Constantly putting conversations and meetings on hold to check smartphone notifications, emails, and answer calls is actually changing your brain chemistry.
CBS Philadelphia recently reported on the increased risk of smartphone addiction and a concept known as the “switch cost.”
The switch cost is the pattern that arises in the brain while constantly being diverted by phone notifications and calls. As we continue to let our lives be interrupted by these notifications, it’s actually changing the way our brain works.
“There’s this phenomenon they call switch cost that when there’s an interruption we switch away from the task that we were at and then we have to come on back. We think it interrupts our efficiency with our brains, by about 40 percent. Our nose is always getting off the grindstone, then we have to reorient ourselves,” Scott Bea, a psychologist at Cleveland Clinic, told CBS Philly.
It’s been found that notifications from phones actually release cortisol which is the bodies stress hormone, phones are keeping our brains on “high alert.”
“These constant alerts jolt our stress hormones into action, igniting our fight or flight response; our heartbeats quicken, our breathing tightens, our sweat glands burst open, and our muscles contract. That response is intended to help us outrun danger, not answer a call or text from a colleague.” journalist Hilary Brueck wrote in Business Insider.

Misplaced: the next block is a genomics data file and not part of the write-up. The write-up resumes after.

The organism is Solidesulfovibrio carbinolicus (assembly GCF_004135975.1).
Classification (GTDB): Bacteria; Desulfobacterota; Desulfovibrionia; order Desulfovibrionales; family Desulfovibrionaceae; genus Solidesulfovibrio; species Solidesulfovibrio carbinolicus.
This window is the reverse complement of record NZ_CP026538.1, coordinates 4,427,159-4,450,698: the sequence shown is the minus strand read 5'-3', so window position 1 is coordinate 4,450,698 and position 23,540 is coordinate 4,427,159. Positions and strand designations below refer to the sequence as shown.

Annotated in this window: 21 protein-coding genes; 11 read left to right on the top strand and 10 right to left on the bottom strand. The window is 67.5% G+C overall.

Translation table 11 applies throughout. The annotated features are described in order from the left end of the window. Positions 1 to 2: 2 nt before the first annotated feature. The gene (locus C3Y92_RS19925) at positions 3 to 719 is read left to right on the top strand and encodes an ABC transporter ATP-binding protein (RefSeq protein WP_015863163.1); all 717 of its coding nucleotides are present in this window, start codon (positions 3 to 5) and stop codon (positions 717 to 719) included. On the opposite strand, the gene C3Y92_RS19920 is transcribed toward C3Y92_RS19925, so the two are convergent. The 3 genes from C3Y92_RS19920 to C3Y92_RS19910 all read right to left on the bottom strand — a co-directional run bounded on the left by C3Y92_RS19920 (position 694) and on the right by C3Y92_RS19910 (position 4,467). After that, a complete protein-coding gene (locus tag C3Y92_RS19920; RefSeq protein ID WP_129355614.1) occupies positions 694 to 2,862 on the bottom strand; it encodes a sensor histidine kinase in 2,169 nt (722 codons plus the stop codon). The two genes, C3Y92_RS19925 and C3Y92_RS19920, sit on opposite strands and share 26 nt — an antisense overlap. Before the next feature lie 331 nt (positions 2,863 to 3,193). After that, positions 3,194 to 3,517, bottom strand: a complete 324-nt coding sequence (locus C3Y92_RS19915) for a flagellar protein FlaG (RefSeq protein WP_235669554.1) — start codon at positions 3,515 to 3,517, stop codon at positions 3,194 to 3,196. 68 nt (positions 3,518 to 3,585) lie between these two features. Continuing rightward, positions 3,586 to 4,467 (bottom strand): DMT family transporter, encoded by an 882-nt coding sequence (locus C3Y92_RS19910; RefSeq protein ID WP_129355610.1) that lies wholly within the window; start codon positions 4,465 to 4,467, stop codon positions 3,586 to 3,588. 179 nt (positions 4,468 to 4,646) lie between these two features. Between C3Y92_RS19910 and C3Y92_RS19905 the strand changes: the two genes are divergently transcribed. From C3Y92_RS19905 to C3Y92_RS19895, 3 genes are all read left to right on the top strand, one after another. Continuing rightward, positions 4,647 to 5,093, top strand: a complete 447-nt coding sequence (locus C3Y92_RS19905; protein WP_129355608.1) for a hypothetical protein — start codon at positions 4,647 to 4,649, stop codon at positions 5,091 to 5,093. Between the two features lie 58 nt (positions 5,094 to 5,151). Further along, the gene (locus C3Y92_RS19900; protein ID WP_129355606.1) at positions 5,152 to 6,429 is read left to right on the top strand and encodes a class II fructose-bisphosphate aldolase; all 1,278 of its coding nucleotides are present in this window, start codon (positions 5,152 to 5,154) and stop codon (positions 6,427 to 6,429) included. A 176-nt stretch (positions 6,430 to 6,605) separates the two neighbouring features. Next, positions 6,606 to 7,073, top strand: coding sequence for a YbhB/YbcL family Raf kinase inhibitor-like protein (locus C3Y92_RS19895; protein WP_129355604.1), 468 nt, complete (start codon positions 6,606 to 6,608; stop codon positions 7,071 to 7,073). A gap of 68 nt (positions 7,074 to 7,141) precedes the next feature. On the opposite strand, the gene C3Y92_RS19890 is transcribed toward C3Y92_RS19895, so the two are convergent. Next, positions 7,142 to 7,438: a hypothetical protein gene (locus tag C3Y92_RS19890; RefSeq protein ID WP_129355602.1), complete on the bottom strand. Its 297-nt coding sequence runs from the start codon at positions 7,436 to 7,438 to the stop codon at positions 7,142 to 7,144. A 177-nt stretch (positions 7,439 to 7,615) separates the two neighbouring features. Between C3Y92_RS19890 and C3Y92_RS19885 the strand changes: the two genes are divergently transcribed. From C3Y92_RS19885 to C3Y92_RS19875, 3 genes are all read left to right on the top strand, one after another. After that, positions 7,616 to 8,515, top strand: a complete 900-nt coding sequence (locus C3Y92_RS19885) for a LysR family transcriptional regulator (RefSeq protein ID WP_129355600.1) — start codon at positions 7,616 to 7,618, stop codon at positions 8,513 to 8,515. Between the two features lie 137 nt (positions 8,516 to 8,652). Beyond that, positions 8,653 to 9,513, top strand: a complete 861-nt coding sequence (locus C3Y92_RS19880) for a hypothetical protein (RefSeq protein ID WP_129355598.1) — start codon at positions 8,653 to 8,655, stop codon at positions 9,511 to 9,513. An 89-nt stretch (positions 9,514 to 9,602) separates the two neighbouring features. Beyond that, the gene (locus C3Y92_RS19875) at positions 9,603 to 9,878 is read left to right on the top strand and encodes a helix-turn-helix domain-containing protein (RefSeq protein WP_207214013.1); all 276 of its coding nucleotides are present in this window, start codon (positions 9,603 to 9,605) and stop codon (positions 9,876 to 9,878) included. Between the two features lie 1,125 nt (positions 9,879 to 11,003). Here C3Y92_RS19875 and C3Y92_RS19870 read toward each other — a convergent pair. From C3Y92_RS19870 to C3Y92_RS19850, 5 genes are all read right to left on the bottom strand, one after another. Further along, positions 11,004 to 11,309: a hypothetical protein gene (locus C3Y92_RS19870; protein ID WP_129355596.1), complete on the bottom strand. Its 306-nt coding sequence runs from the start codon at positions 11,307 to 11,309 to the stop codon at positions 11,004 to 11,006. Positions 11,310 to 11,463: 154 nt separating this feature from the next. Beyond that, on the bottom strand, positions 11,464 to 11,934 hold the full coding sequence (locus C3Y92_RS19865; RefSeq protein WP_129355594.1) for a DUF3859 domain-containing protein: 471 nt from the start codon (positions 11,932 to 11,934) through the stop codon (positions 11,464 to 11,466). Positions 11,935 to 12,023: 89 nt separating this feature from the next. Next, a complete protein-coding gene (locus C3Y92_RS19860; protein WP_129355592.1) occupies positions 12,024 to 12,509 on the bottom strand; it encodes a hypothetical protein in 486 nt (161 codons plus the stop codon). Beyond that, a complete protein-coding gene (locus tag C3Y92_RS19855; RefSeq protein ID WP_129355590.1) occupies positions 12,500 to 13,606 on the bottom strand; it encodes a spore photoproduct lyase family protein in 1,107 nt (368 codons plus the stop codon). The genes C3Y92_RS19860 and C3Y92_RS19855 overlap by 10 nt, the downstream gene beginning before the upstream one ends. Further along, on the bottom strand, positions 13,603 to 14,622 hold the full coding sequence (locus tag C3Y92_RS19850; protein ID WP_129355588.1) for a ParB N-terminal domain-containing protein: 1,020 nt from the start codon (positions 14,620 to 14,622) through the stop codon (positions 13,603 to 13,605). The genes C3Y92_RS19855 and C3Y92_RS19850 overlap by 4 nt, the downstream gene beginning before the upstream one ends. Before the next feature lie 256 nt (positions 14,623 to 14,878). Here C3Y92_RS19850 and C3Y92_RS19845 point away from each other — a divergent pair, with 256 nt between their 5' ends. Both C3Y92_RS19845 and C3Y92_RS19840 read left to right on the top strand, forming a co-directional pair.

If people aren’t allowed access to their phones, these symptoms can increase and even cause anxiety until someone has the phone back in their hands.
Besides Cortisol, smartphone apps have also been found to release reward chemical dopamine because we associate Twitter, Facebook and Instagram notifications with a reward. The activation of the reward center just makes phones all the more addictive.
Researchers have found that having constant access to social media platforms like Facebook on smartphones can also increase the risk of depression in young adults.
Even with all the documented health risks of smartphone addiction, creating new healthy habits to break the interrupting cycle is not easy and takes time.
“Initially, when you start trying to stay away from the technology, or confine it, you’ll be a little uncomfortable, you’ll have that fear of missing out, or a little anxiety that something is getting past you, but with practice, your brain can get used to it,” Scott Bea told CBS Philly.